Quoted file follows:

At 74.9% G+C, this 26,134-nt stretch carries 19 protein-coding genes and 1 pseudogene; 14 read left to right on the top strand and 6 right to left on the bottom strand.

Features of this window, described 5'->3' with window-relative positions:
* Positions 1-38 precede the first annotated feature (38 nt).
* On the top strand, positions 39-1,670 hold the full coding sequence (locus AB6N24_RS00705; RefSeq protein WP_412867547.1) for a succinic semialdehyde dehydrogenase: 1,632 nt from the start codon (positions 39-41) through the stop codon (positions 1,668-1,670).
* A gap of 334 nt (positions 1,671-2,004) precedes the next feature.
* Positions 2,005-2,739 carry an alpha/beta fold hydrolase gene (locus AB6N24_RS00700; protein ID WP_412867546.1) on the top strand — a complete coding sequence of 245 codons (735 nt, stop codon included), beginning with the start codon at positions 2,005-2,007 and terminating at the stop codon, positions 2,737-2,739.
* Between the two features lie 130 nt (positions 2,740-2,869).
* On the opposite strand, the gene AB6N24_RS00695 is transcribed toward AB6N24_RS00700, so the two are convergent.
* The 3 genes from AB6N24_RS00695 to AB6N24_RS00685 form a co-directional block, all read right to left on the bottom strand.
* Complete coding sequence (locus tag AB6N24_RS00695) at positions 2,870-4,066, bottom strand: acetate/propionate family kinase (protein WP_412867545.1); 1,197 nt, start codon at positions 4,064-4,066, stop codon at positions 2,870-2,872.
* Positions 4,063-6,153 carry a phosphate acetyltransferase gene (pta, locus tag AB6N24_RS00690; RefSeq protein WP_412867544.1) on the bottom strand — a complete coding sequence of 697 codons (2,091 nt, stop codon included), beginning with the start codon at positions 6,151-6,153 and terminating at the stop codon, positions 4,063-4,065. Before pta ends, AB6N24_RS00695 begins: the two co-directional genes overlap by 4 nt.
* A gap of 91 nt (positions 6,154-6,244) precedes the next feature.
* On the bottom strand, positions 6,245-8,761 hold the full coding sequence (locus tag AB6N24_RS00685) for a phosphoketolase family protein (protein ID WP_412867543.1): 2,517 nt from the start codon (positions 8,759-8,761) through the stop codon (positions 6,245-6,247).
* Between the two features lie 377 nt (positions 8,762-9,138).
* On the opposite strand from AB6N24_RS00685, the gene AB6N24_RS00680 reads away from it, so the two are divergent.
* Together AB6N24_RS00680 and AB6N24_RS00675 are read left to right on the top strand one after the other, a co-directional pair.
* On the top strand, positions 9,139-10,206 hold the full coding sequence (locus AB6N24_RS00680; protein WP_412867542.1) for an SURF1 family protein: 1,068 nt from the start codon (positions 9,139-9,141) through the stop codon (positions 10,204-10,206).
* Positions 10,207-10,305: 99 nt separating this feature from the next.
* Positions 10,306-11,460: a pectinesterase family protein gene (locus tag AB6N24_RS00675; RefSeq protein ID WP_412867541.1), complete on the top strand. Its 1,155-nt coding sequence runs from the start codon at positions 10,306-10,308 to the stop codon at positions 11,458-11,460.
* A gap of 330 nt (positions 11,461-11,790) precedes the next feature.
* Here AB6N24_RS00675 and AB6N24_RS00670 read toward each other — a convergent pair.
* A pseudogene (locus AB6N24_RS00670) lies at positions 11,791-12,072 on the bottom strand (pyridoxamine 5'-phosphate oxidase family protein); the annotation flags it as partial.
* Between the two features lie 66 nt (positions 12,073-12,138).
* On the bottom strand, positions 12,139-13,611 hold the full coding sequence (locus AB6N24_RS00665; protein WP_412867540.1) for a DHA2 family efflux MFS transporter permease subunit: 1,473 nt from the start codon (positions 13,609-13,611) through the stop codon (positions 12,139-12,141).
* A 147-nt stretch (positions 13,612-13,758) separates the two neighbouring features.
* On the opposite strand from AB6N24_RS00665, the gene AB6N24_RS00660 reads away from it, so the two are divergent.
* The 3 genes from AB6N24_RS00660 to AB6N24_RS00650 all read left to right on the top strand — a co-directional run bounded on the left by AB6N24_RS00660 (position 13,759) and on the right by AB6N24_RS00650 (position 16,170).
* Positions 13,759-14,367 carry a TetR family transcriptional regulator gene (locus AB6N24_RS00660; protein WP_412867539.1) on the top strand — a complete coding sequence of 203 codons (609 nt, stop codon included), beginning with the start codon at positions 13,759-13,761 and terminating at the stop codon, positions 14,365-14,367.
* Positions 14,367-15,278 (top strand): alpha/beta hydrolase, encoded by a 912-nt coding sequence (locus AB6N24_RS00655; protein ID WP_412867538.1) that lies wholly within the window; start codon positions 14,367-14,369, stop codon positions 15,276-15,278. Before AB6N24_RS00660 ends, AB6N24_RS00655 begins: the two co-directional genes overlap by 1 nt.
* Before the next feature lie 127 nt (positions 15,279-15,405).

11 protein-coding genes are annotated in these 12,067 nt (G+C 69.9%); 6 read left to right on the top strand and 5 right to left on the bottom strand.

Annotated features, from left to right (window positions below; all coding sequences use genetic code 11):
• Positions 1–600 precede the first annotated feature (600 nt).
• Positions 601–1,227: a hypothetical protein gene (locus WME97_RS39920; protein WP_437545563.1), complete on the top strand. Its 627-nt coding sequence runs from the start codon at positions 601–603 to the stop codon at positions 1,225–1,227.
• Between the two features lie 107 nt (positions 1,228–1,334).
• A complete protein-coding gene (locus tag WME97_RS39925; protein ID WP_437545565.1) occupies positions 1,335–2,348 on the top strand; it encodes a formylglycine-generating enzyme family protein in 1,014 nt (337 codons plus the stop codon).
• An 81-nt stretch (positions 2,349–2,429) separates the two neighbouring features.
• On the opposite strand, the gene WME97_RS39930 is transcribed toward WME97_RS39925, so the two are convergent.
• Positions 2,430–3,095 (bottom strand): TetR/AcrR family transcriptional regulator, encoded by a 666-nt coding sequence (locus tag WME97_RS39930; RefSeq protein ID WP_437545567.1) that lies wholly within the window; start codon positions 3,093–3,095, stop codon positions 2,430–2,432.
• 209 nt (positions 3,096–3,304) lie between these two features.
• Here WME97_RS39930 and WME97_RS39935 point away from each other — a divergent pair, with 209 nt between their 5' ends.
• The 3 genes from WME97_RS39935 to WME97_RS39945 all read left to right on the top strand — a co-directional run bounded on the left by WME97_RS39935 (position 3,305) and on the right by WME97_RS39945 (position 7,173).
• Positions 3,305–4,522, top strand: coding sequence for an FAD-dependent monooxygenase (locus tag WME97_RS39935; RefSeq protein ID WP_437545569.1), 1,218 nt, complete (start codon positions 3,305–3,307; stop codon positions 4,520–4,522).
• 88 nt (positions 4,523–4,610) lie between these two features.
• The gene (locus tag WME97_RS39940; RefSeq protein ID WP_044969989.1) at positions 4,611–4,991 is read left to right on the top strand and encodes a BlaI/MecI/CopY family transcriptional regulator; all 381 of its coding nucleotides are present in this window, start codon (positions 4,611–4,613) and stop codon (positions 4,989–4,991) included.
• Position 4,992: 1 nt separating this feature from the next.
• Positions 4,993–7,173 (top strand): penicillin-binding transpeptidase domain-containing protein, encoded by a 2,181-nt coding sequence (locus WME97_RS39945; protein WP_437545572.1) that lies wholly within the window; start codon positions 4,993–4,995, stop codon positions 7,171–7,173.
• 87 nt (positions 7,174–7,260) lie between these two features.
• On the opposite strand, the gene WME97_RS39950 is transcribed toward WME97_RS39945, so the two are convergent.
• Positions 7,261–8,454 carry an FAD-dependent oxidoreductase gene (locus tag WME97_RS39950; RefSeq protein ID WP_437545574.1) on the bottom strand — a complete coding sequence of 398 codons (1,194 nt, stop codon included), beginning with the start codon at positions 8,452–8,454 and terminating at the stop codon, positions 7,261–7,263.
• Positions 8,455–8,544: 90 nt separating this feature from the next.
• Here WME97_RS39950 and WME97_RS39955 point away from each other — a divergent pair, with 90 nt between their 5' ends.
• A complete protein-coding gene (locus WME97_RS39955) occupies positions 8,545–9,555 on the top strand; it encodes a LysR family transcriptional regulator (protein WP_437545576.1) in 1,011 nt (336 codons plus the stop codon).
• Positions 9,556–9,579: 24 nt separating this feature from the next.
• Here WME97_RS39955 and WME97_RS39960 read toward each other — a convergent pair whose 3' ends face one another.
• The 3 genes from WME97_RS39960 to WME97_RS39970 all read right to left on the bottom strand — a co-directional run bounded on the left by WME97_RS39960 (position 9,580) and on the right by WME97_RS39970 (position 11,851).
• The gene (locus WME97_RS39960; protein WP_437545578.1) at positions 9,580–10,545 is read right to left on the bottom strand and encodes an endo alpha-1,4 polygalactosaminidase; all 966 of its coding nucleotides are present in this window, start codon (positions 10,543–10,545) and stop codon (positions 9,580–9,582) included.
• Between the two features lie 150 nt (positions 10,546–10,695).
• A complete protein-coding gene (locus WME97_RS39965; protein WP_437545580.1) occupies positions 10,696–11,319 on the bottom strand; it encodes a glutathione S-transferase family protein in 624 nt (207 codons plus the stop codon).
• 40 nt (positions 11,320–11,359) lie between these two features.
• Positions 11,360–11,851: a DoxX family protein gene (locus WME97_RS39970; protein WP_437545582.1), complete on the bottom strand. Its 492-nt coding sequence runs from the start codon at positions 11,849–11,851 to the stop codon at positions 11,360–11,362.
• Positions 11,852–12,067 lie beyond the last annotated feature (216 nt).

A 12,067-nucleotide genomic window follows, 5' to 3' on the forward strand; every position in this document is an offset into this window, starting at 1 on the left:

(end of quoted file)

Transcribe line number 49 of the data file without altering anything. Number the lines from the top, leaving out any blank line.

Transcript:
• On the opposite strand, the gene WME97_RS39950 is transcribed toward WME97_RS39945, so the two are convergent.